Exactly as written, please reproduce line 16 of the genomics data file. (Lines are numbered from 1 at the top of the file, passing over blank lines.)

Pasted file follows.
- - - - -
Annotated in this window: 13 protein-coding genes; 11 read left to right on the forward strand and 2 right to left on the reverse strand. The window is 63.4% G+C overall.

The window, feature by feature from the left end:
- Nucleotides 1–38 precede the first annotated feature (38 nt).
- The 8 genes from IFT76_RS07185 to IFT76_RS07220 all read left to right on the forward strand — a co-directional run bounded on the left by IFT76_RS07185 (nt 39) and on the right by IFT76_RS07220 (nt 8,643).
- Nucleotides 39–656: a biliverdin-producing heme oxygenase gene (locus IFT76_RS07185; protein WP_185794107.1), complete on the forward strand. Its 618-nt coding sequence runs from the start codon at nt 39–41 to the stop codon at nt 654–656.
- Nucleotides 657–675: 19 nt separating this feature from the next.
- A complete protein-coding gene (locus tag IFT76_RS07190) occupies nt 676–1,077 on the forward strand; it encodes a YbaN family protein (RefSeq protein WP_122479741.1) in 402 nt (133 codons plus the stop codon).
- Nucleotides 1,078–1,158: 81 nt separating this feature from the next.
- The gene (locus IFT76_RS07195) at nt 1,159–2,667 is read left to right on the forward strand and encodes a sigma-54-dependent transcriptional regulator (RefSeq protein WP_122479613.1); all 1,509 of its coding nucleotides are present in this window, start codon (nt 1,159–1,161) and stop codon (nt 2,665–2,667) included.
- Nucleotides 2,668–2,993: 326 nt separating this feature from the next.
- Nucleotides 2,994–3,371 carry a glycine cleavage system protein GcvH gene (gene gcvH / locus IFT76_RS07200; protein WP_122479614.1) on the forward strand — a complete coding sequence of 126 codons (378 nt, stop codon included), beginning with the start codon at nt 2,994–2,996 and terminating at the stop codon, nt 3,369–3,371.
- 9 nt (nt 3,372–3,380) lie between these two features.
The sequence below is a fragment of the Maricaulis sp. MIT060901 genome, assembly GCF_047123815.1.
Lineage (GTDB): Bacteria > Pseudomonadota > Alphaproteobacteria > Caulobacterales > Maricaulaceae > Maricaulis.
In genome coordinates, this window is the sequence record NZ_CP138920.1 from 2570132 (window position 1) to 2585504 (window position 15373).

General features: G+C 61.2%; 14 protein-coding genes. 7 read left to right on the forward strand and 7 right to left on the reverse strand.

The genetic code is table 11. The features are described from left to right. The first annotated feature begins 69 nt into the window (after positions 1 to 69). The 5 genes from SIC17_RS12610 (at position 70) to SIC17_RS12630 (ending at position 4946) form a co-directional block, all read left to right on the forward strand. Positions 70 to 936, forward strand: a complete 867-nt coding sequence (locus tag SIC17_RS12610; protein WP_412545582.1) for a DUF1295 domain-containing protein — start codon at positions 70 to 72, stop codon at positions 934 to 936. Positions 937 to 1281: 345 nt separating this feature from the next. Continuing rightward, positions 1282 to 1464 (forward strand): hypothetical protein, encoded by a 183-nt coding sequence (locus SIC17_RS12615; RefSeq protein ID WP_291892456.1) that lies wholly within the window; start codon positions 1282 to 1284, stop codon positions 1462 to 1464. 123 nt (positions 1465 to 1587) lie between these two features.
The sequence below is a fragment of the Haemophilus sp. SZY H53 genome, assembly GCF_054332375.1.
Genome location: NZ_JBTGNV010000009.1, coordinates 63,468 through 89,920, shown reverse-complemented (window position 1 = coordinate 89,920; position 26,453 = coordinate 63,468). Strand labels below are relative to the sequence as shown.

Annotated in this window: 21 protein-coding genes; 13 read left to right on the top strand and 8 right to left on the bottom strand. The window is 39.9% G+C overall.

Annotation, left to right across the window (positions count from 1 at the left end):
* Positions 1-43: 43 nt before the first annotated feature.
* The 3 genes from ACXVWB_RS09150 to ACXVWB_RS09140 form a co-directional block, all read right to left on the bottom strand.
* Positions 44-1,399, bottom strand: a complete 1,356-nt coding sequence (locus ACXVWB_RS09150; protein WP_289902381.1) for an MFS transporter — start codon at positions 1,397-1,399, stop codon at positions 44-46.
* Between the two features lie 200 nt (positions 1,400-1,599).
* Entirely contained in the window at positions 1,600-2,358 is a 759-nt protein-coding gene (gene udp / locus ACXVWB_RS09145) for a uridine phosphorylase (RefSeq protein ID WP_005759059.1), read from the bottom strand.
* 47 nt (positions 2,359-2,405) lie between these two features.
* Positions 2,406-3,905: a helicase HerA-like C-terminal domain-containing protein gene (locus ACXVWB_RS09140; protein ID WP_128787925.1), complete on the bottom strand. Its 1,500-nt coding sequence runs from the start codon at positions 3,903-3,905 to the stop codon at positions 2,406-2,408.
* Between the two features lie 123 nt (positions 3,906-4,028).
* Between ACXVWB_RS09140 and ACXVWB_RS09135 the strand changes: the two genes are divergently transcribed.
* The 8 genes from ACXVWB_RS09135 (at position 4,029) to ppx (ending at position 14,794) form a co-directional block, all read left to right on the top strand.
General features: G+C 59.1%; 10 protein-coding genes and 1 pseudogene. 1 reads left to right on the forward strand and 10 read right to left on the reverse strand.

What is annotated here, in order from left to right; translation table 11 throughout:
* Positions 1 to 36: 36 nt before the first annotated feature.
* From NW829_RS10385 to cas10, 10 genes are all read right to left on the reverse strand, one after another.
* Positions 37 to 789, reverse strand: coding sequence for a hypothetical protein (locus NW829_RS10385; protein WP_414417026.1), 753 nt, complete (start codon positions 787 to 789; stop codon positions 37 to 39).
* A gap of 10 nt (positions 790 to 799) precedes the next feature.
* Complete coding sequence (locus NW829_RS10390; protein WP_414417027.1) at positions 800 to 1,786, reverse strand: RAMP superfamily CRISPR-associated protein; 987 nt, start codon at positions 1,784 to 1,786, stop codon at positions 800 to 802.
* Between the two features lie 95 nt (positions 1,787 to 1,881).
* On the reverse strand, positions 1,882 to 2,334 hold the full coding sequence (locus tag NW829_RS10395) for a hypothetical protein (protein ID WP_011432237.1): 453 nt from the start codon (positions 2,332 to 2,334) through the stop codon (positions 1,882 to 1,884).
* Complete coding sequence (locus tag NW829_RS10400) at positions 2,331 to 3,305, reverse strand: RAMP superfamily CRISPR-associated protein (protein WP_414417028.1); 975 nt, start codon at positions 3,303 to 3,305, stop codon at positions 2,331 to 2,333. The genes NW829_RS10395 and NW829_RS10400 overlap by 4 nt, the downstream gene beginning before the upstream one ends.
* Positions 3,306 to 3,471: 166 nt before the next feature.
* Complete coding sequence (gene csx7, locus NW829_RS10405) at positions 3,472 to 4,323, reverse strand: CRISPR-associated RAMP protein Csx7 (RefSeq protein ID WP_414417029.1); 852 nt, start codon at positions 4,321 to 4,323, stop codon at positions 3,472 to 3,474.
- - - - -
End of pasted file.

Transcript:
General features: G+C 61.2%; 14 protein-coding genes. 7 read left to right on the forward strand and 7 right to left on the reverse strand.